During the viral pandemic, we are all driving less than normal. Many of us are simply home all the time now. With our vehicles sitting unused, the batteries will eventually die. However, we all want those vehicles to be ready in an emergency. There are four practical ways to manage this situation.
Those who own special use cars, like racecars and vehicles they drive only a few times per year, already know these methods. As do snowbirds who leave a home in the North and then spend half of the year in the South. These are all practical methods that require very or no little mechanical ability.
Short-Term Battery Maintenance – Drive The Car Weekly
For those of us planning to return to normal life in the coming month or two, simply taking the vehicle out for a drive will keep the battery charged. Drive the car for 20 minutes or more. You can let it idle for half that time if you prefer. This will help keep the battery charged and the fluids healthy and happy.
Medium Term Battery Maintenance – Battery Tender or Charger
Some of us are being strongly advised against even casual drives. We may need to let the car sit two, three, or more weeks at a time. There are machines that can hold your battery at a charge for three weeks or more. They are called battery tenders. You plug them in, and they connect to the car’s battery. These keep the battery healthy and happy. To drive the vehicle, you simply disconnect the machine from the car and off you go. Under two minutes would be required to take the car out.
A battery charger works differently. This is basically a jump-starter. They help in cases where you expect the battery to be dead, or worry it might be. These battery jump starters are pretty easy to operate. They are also inexpensive and compact. You can store it away and if the car does not start, you can jump-start it in under 10 minutes.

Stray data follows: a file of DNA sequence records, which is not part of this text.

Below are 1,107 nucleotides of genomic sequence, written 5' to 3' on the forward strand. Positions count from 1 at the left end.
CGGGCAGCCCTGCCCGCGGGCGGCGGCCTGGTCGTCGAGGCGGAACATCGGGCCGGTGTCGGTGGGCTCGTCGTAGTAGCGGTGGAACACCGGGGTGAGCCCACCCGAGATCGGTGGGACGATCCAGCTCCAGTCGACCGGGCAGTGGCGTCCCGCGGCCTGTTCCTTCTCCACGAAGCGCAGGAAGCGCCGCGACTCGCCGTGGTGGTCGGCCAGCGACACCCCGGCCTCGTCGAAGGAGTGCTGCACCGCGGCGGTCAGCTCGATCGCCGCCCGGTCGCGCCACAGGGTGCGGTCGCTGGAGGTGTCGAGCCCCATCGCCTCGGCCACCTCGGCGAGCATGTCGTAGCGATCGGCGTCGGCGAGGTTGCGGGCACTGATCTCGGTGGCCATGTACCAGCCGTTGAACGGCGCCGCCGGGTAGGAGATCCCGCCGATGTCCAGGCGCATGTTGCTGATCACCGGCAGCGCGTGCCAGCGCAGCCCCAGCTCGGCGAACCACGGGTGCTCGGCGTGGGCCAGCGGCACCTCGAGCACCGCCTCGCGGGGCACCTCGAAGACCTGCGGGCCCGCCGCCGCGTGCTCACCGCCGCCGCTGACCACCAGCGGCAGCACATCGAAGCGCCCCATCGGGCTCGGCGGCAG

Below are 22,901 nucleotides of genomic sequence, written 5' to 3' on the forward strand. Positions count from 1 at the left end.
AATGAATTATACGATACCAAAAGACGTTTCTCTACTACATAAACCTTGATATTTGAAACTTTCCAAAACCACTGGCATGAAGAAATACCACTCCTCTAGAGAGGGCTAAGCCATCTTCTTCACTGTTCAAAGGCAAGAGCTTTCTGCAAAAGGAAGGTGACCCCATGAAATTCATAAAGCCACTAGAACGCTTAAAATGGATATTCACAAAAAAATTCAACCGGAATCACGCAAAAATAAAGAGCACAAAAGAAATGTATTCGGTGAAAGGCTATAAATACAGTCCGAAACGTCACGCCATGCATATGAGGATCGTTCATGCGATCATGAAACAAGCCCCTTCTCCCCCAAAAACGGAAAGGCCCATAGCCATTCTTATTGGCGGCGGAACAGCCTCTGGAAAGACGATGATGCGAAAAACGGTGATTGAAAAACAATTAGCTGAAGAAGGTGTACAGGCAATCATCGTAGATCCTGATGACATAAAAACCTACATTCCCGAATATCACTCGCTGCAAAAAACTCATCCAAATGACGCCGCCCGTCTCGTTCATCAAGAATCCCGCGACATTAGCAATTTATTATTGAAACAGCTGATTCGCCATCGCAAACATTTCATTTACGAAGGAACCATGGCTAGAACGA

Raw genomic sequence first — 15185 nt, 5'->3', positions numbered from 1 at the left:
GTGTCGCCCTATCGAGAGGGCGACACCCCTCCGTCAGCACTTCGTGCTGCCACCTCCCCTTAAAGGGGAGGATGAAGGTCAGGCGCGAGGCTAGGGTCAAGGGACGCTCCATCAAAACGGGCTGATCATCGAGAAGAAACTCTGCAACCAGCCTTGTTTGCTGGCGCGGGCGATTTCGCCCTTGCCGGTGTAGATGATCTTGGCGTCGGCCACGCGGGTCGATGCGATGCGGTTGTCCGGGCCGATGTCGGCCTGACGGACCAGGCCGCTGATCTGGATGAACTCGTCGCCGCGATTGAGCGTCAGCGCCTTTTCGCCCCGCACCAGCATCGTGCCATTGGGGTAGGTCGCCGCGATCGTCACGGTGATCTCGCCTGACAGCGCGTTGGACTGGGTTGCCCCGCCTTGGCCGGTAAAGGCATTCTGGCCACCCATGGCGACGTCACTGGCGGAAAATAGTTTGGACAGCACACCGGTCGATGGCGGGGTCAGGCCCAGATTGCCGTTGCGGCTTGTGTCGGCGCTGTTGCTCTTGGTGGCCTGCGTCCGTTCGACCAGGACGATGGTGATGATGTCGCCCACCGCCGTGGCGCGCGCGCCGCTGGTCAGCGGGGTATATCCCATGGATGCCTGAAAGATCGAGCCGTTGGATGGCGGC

Long-Term Battery Maintenance
If you plan to put the car away for a month to six months, as many snowbird retirees do, there is a simple and easy way to get the car to restart. All these people do is disconnect the negative (black) terminal. If you have a conventional car like an Accord, this is super easy. Slide a glove over the cable you removed so it does not accidentally contact metal. You can reconnect it after a month or more and the car will very likely start. We know this works from first-hand experience. We have been doing it for a decade and the car always restarts. A battery can hold a charge over winter without any maintenance in many cases. If it fails to restart, you can jump-start the car using AAA or via a jump-starter tool like we described above.
Whenever you plan to work on any car, remove any rings, bracelets, or necklaces you wear. Don’t wear loose-fitting shirts or ties. We suggest wearing safety glasses whenever messing with batteries. Follow all of the safety instructions on any machine you employ, and always check your owners’ manual. We also suggest not jump-starting from vehicle to vehicle. There is a risk of damage.
If you have any other tips, please post them in the comments below. Your experience may help a fellow car owner.
John Goreham is a life-long car nut and recovering engineer. John's focus areas are technology, safety, and green vehicles. In the 1990s, he was part of a team that built a solar-electric vehicle from scratch. His was the role of battery thermal control designer. For 20 years he applied his engineering and sales talents in the high tech world and published numerous articles in technical journals such as Chemical Processing Magazine. In 2008 he retired from that career and dedicated himself to chasing his dream of being an auto writer. In addition to Torque News, John's work has appeared in print in dozens of American newspapers and he provides reviews to many vehicle shopping sites. You can follow John on Twitter, and view his credentials at Linkedin.